- Louis Arata
Book Review: Longbourn
Updated: Aug 17, 2020
Gosford Park meets Pride and Prejudice.
In Jane Austen’s Pride and Prejudice, Elizabeth Bennet and her four sisters frequent balls, suppers, and smaller social gatherings, where they are always respectably attired.
Who makes sure that they look their best? Who keeps their dresses spotless and in repair? Who styles their hair into perfect ringlets? Who fetches the roses to adorn their shoes?
The servants, of course. In Jo Baker’s Longbourn, the reader is taken into the servants’ quarters of the household, where it is revealed the extent of the backbreaking work: cooking, washing dishes, doing laundry, making soap, dusting and sweeping, emptying chamber pots, running to the market, etc.
Sara, a young housemaid, is ambivalent about the work. At times, she takes pride in making the Bennet girls pretty for their balls. She hopes for Jane’s success with Mr Bingley; she appreciates Elizabeth’s attention over sharing books with her. At other times, Sara resents the hopelessness of her position. Is this all her life is meant to be – cooking and cleaning in perpetuity?
The reader is also introduced to Mrs Hill, the housekeeper and cook. A long-time employee of Longbourn, she recognizes that her financial security is reliant on always doing her best. With a keen eye, she knows how each member of the Bennet family operates. She is ready with the opium tincture for Mrs Bennet, whose moods can be overwhelming. She respects Mr Bennet’s private retreat to the library. Only when matters are crucial will she enter his sanctum sanctorum.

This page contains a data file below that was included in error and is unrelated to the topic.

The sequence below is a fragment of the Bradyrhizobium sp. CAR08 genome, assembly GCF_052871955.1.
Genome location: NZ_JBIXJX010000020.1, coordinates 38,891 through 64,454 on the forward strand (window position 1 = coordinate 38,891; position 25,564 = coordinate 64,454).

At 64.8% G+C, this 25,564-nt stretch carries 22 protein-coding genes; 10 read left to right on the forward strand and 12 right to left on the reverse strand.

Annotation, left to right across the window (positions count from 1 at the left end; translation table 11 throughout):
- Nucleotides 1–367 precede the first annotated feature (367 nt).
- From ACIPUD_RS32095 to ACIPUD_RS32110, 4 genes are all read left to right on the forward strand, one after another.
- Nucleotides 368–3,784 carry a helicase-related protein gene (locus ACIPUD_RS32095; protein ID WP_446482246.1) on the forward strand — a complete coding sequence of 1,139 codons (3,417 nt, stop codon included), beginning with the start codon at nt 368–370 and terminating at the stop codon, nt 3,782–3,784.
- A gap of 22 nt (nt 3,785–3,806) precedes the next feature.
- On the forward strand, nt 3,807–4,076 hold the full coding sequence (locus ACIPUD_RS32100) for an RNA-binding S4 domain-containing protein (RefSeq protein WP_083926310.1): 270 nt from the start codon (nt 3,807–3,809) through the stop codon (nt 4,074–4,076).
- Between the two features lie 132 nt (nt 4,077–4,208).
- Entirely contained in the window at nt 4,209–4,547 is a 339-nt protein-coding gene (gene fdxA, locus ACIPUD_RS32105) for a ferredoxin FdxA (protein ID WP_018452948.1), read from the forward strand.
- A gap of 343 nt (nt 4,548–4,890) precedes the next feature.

Mrs Hill shares the same philosophy with Mrs Wilson, from Gosford Park: “What gift do you think a good servant has that separates them from the others? It’s the gift of anticipation….I know when they’ll be hungry, and the food is ready. I know when they’ll be tired, and the bed is turned down. I know it before they know it themselves.”
Life would continue uneventfully, if it wasn’t for the sudden appearance of a ragged young man in search of work. At the request of Mrs Hill, Mr Bennet hires James as the footman. James proves secretive and taciturn, which ignites Sara’s curiosity. She is determined to unravel his mysterious past.
Baker keeps the scope of the novel to the same time frame as Austen’s. What might be thrilling for the Bennet daughters – such as the arrival of the Bingleys at Netherfield – has a very different effect on Sara or Mrs Hill, who has to conjure a respectable dinner at a moment’s notice. By focusing on how these events affect those below stairs, Baker provides an alternative perspective on life during the Regency period.
Baker has a keen eye for detail and description. The prose is beautifully precise and evocative. Overall, I was thoroughly engaged with the story. My only reservation was the sudden shift in narrative style during Part Three. The story itself is still compelling, but suddenly Baker uses shorter chapters, as though the events are propelling forward at a breakneck pace. The problem is that the prose style becomes choppy. I felt as though the author was eager to wrap up the Pride and Prejudice portion of the story so that she could then return to Sara’s and Mrs Hill’s stories.
Any work that challenges the reader’s perspective on a well-known subject is welcome. Because of Longbourn, I doubt I will be able to read Pride and Prejudice in the same way ever again.